by Heather Christle
I’ve written about a book of poetry only once before: Mary Oliver’s Dream Work. This is because I don’t read books of poetry often, and because it seems harder to write about poetry. I will concede it might get less difficult if worked at reading more poetry, writing about poetry more often, and letting go of any worries about whether or not I sound like I know what I’m doing.
Which means I probably shouldn’t admit I was drawn to this bright yellow book because of the one-eared bunny on the cover. In my defense, not only did I not put the book down when I realized it was poetry, I even recognized and was happy to see James Tate blurbing it. (I like his short stories.) Flipping through the pages, I came to this:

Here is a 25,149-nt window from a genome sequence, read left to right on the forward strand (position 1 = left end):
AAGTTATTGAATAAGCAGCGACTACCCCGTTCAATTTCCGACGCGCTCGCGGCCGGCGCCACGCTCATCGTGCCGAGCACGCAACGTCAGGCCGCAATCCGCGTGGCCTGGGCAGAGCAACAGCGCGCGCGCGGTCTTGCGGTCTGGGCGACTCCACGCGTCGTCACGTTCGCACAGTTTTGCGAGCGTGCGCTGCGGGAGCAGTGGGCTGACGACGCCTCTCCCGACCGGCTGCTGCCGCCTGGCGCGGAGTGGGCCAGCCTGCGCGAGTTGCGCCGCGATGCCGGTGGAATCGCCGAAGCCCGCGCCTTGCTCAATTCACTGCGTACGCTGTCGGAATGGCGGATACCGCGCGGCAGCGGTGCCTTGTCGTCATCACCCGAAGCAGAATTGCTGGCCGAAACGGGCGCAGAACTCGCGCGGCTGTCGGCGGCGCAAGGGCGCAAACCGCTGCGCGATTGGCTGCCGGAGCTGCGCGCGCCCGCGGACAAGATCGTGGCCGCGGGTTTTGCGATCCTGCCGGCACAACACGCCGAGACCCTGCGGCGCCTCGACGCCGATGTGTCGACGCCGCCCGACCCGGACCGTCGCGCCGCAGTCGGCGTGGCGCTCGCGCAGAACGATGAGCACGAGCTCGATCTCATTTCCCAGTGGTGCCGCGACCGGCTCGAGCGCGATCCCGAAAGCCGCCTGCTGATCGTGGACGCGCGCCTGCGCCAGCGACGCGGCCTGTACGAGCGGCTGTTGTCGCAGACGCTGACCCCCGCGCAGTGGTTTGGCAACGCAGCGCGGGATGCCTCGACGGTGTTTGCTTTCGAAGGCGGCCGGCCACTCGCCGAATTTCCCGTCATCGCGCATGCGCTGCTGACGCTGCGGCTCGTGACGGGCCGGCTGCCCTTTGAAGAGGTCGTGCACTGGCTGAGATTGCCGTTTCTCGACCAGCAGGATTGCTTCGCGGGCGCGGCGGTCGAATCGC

I must convince you that while
it’s true I have the face of a human,
this does not make me a centaur,
manticore, or great Icelandic king.
I’m sure you’re full of questions,
such as Have you heard we are
surrounded by daffodils of normal
proportions? And all I can tell you
is that yes, we are surrounded,
by daffodils, perhaps, but even
more so we are swimming in an air
that’s been touched here and there
with the kind of dust that, once
lit up, won’t let the swimmers go
So I decided I needed to take the book home.
I liked the book. I can’t really explain the poems, yet I know I’ll read them all again.